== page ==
Five Traits Shared By Great Innovators

Last Updated Dec 4, 2009 6:33 PM EST

You probably already know that Apple's Steve Jobs, Amazon founder Jeff Bezos and Dell founder Michael Dell are considered great innovators. But do you know the shared skills that make them that way?

This is what researchers from Harvard Business School, Insead and Brigham Young University set out to find when they undertook a six-year study of over 500 entrepreneurs and 3,000 executives. Their results have been published in "The Innovator's DNA," an article in this month's Harvard Business Review.

So what did they find out? Here are the five skills shared by great innovators:

  • 1. Associating: "What the innovators have in common is that they can put together ideas and information in unique combinations that nobody else has quite put together before," researcher Hal Gregersen, a professor at Insead, told
  • 2. Observing: Spending time with other innovators and watching them in action is crucial to innovative thinking.
  • 3. Networking: While this is a key for most successful business people, true innovators will take their networking efforts beyond their own peers and industry. "Data says that people who have more varied connections hear more diverse information, and see patterns before other people," Gregersen told CNN.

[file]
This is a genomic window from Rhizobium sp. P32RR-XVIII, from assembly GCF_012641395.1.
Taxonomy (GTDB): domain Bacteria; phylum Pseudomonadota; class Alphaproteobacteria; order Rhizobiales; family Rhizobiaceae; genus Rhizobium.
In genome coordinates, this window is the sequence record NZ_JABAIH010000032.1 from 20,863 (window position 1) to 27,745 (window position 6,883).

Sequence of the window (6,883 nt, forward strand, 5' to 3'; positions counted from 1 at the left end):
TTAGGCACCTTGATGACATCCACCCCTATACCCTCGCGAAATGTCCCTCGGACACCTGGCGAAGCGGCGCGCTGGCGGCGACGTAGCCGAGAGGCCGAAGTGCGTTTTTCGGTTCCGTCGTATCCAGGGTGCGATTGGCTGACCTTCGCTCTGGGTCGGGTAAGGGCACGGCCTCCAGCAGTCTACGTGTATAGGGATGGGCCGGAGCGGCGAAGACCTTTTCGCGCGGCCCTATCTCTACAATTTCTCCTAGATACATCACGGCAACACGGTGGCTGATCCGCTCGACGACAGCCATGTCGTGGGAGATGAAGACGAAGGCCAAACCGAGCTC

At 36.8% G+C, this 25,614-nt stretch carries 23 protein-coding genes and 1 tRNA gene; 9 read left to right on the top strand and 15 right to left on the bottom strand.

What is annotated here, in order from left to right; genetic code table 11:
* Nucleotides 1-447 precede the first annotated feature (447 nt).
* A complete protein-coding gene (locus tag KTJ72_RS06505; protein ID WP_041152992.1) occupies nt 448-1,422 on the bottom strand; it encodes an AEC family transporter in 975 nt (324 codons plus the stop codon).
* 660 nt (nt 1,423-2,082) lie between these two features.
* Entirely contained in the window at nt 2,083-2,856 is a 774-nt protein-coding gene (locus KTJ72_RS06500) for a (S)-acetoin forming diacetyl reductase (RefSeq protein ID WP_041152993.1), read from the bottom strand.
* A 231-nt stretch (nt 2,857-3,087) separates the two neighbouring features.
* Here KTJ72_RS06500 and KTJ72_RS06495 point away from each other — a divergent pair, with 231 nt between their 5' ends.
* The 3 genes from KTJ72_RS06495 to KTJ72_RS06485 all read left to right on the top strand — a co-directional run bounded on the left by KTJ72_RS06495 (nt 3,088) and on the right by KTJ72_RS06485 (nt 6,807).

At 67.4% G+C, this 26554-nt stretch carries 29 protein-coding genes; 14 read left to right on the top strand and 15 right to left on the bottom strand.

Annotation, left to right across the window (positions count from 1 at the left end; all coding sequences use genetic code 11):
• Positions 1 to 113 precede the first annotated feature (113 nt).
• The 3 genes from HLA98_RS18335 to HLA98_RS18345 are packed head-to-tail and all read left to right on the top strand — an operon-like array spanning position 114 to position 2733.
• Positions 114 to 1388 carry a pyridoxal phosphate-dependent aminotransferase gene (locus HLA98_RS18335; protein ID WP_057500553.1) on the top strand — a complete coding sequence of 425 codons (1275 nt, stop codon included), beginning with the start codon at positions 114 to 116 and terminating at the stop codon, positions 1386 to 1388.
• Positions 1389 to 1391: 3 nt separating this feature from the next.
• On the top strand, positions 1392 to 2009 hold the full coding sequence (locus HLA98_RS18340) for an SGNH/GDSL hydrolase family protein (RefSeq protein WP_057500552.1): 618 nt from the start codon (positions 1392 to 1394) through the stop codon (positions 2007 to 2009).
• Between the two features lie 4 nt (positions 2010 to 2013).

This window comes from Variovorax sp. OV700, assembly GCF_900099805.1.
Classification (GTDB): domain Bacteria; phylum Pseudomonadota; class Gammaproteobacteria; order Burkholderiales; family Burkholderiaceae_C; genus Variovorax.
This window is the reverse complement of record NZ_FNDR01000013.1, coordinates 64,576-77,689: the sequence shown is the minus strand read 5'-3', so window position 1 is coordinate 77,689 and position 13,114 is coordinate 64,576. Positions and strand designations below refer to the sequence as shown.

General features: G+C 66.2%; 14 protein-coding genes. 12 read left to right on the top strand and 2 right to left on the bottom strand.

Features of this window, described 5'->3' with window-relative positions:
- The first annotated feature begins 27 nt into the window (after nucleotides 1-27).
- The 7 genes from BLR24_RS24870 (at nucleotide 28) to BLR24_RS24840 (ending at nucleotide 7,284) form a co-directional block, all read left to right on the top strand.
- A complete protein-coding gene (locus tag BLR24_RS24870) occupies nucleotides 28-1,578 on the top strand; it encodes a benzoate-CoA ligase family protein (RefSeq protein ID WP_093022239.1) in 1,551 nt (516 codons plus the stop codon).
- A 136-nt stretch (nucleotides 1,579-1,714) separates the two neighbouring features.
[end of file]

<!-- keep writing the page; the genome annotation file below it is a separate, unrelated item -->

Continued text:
• 4. Questioning: Continually asking questions such as "What if I tried this?" or "Why do you do that?" while networking with and observing other innovators is important.
  • 5. Experimenting: Most innovators don't get it right the first time; building prototypes and showing them to others for feedback are vital to eventually getting it right.
The researchers classify these skills as creative intelligence, and write, "the good news is, if you're not born with it, you can cultivate it."

Microscope image courtesy of Flickr user Biology Big Brother, CC 2.0

  • Stacy Blackman

    Stacy Sukov Blackman is president of Stacy Blackman Consulting, where she consults on MBA admissions. She earned her MBA from the Kellogg Graduate School of Management at Northwestern University and her Bachelor of Science from the Wharton School at the University of Pennsylvania. Stacy serves on the Board of Directors of AIGAC, the Association of International Graduate Admissions Consultants, and has published a guide to MBA Admissions, The MBA Application Roadmap.